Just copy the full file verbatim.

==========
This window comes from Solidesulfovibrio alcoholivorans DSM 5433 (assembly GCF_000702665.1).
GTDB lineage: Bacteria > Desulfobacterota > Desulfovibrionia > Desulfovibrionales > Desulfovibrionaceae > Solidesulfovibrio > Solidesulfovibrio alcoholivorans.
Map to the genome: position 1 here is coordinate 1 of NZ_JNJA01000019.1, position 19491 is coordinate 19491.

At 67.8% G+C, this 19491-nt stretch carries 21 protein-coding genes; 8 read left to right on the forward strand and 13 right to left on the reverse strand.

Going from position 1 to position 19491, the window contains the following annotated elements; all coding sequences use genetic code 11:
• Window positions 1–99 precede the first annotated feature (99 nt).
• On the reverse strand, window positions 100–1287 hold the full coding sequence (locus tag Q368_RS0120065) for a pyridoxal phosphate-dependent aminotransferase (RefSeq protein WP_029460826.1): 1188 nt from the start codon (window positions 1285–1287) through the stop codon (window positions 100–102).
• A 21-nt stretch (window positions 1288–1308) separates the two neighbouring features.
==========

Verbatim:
This window comes from Solidesulfovibrio alcoholivorans DSM 5433 (assembly GCF_000702665.1).
GTDB lineage: Bacteria > Desulfobacterota > Desulfovibrionia > Desulfovibrionales > Desulfovibrionaceae > Solidesulfovibrio > Solidesulfovibrio alcoholivorans.
Map to the genome: position 1 here is coordinate 1 of NZ_JNJA01000019.1, position 19491 is coordinate 19491.

At 67.8% G+C, this 19491-nt stretch carries 21 protein-coding genes; 8 read left to right on the forward strand and 13 right to left on the reverse strand.

Going from position 1 to position 19491, the window contains the following annotated elements; all coding sequences use genetic code 11:
• Window positions 1–99 precede the first annotated feature (99 nt).
• On the reverse strand, window positions 100–1287 hold the full coding sequence (locus tag Q368_RS0120065) for a pyridoxal phosphate-dependent aminotransferase (RefSeq protein WP_029460826.1): 1188 nt from the start codon (window positions 1285–1287) through the stop codon (window positions 100–102).
• A 21-nt stretch (window positions 1288–1308) separates the two neighbouring features.